‘The journey of a thousand miles begins with one step.’ – Lao Tzu.
For me, that journey began three years ago with the collection of my first Nassau grouper fin clip. Today, more than 400 fin clip samples have been acquired from many different islands in The Bahamas. Thanks to all the volunteers that have helped with collecting!
These fin clips are precious because they contain DNA, which encodes a great deal of information about the biology and history of the species. In my case, I’m interested in gaining a better understanding of the population size and structure of Nassau groupers in The Bahamas and examining their genetic health. This knowledge is critical to helping inform management decisions for the fishery, but there are several steps to go through before the information can be accessed.
The first job involves extracting high molecular weight DNA from each fin clip sample and checking its quality. Next, the DNA is used to develop Restriction-site Associated DNA (RAD) libraries for sequencing. RAD DNA sequencing is one of the leading techniques used to screen for and genotype SNPs (single nucleotide polymorphisms). SNPs (pronounced ‘snips’) are prevalent in the genomes of most organisms and are the result of a single base pair variation or substitution at a specific point in a DNA sequence. These informative high-resolution molecular markers have a number of applications, but I’m using them to investigate fine-scale patterns of genetic variation, diversity and population structure.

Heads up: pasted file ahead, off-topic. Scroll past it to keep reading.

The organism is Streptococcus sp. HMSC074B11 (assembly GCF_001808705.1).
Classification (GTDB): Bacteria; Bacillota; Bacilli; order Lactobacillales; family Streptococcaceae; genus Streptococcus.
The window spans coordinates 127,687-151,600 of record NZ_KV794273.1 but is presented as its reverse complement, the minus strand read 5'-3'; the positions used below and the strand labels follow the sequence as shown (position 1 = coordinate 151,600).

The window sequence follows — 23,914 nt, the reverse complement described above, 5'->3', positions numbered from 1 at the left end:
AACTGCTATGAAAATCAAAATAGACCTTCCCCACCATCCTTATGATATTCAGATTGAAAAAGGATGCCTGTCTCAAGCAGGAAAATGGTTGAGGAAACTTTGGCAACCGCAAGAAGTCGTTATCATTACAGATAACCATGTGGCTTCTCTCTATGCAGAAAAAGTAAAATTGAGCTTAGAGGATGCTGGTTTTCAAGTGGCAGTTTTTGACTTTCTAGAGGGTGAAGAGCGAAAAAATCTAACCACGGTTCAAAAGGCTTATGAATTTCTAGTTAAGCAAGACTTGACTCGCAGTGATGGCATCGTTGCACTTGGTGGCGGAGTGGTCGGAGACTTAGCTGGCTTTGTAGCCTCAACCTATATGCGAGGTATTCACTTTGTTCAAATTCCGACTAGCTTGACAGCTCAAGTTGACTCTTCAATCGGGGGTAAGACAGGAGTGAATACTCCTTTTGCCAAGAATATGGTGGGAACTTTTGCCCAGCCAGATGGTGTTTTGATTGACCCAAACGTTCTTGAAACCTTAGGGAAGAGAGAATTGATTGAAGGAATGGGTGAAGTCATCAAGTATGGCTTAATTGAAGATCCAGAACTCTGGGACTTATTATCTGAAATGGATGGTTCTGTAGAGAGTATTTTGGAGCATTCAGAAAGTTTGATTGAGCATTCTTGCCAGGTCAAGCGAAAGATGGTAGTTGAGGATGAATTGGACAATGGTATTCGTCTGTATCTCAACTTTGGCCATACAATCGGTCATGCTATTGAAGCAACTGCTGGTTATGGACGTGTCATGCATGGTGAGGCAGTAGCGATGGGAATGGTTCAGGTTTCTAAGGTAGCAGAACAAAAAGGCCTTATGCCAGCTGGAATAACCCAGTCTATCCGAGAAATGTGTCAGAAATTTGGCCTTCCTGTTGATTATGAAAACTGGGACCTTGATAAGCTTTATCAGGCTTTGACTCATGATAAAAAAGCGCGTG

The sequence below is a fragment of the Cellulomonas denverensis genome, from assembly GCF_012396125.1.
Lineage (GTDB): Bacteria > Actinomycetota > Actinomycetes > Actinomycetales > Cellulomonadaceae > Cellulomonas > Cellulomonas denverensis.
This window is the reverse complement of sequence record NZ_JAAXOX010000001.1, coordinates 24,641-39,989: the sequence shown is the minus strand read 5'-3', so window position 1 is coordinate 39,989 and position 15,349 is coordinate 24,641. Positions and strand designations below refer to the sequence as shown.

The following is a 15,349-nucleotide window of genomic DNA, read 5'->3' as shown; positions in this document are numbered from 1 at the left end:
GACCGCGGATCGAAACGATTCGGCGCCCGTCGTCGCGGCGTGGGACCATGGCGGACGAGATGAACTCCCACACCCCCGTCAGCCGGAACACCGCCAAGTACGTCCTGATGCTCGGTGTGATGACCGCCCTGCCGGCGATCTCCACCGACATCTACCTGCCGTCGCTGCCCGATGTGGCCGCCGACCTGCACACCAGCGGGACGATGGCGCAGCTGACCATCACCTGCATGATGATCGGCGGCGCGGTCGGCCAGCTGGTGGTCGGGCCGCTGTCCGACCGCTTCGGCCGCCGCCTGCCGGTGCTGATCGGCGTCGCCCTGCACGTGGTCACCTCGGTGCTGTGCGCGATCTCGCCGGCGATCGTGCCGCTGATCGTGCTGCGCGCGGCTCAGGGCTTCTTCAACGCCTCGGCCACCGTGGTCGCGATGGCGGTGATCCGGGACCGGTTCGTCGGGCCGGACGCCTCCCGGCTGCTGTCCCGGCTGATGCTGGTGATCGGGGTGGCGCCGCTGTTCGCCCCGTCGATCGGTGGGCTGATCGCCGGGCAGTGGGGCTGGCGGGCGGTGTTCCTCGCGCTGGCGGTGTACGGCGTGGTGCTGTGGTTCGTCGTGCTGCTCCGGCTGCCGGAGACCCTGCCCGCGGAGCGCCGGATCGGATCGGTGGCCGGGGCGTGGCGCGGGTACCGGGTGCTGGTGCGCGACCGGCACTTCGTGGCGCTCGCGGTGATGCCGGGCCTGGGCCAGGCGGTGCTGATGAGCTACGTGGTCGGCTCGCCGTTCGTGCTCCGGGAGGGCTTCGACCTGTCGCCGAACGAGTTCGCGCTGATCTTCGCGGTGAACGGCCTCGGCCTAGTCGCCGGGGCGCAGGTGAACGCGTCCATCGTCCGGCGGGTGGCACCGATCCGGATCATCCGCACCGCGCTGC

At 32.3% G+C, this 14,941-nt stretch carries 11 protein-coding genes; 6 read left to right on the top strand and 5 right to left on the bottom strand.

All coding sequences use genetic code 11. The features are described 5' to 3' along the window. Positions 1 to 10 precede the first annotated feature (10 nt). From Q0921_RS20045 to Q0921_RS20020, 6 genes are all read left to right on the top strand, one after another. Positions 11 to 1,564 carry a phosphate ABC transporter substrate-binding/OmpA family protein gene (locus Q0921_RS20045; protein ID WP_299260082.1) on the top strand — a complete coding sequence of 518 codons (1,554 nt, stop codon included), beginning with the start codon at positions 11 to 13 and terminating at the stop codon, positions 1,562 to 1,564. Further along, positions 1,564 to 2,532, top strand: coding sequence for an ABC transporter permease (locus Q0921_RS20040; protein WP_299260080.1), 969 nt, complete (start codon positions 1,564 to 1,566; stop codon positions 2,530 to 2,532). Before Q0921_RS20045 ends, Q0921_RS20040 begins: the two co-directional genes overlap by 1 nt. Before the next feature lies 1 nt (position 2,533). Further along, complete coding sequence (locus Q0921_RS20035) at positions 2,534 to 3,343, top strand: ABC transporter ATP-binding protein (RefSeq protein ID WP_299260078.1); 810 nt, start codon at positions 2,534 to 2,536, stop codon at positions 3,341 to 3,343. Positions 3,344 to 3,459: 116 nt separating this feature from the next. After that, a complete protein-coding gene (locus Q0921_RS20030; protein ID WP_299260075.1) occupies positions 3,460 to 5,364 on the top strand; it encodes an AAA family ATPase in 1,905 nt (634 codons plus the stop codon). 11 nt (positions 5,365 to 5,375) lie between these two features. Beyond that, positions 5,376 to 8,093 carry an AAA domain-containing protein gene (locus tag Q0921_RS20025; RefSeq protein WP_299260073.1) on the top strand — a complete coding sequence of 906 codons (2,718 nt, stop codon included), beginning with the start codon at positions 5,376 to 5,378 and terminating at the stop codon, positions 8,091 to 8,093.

Now that the RAD sequence data is finally here, my current task is to perform data analyses and use the information to contribute to the ongoing management efforts for Nassau groupers.